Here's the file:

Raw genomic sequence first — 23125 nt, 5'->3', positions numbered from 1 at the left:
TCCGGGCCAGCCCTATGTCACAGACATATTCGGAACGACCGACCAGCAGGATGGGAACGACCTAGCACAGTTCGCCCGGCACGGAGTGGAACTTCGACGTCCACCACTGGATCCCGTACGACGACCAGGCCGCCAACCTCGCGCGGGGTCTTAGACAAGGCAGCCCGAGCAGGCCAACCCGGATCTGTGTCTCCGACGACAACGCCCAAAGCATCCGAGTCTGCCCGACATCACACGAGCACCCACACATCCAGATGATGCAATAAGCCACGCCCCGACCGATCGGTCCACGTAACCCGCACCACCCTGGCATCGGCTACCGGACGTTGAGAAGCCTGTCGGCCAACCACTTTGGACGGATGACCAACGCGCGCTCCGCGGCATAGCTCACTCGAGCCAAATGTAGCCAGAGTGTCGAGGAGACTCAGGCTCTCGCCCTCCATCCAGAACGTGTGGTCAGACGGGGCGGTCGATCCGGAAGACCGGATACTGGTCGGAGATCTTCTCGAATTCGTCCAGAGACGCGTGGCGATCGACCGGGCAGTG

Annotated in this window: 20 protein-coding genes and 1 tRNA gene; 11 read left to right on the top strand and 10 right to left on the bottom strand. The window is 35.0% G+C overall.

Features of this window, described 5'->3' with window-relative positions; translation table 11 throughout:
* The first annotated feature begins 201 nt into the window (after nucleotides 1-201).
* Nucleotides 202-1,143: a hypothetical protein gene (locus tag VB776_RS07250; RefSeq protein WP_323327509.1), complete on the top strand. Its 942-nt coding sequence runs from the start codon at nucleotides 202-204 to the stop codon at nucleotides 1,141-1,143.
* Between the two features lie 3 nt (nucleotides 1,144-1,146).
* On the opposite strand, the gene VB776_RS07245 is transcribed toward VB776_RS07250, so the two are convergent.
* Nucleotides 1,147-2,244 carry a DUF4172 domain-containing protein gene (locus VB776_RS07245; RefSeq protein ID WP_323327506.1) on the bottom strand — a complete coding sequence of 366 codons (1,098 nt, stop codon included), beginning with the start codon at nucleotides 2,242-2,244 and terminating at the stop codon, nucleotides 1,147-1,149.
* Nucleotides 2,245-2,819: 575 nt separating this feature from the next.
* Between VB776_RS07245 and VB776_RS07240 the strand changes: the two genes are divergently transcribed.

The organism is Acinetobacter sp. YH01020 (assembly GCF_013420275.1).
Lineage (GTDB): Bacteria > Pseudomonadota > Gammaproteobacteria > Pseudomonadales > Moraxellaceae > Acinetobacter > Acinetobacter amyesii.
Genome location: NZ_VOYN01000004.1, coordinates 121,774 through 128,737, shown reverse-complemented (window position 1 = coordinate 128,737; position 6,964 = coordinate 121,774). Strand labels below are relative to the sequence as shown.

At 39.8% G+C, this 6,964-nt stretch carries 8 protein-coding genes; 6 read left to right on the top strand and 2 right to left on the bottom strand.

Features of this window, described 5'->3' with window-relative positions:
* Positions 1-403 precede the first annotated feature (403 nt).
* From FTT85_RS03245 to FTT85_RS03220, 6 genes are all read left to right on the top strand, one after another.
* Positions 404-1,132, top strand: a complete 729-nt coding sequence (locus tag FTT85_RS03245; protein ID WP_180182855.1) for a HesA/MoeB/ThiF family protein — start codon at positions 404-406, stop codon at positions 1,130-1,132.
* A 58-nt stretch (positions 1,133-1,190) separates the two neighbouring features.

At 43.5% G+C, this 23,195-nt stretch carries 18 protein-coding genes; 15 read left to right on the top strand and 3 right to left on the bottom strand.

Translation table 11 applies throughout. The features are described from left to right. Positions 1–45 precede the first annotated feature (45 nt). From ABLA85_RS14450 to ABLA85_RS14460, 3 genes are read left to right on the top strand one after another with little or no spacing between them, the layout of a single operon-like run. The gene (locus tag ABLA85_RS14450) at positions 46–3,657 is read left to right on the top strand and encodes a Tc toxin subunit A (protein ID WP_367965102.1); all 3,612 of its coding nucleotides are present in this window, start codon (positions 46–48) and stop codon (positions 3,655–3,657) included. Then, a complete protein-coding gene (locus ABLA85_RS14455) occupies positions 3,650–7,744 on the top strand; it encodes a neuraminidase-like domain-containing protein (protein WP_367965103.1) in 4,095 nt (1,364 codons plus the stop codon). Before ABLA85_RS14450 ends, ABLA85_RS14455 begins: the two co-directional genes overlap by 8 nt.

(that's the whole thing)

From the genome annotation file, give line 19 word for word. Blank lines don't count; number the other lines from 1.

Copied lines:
* Positions 404-1,132, top strand: a complete 729-nt coding sequence (locus tag FTT85_RS03245; protein ID WP_180182855.1) for a HesA/MoeB/ThiF family protein — start codon at positions 404-406, stop codon at positions 1,130-1,132.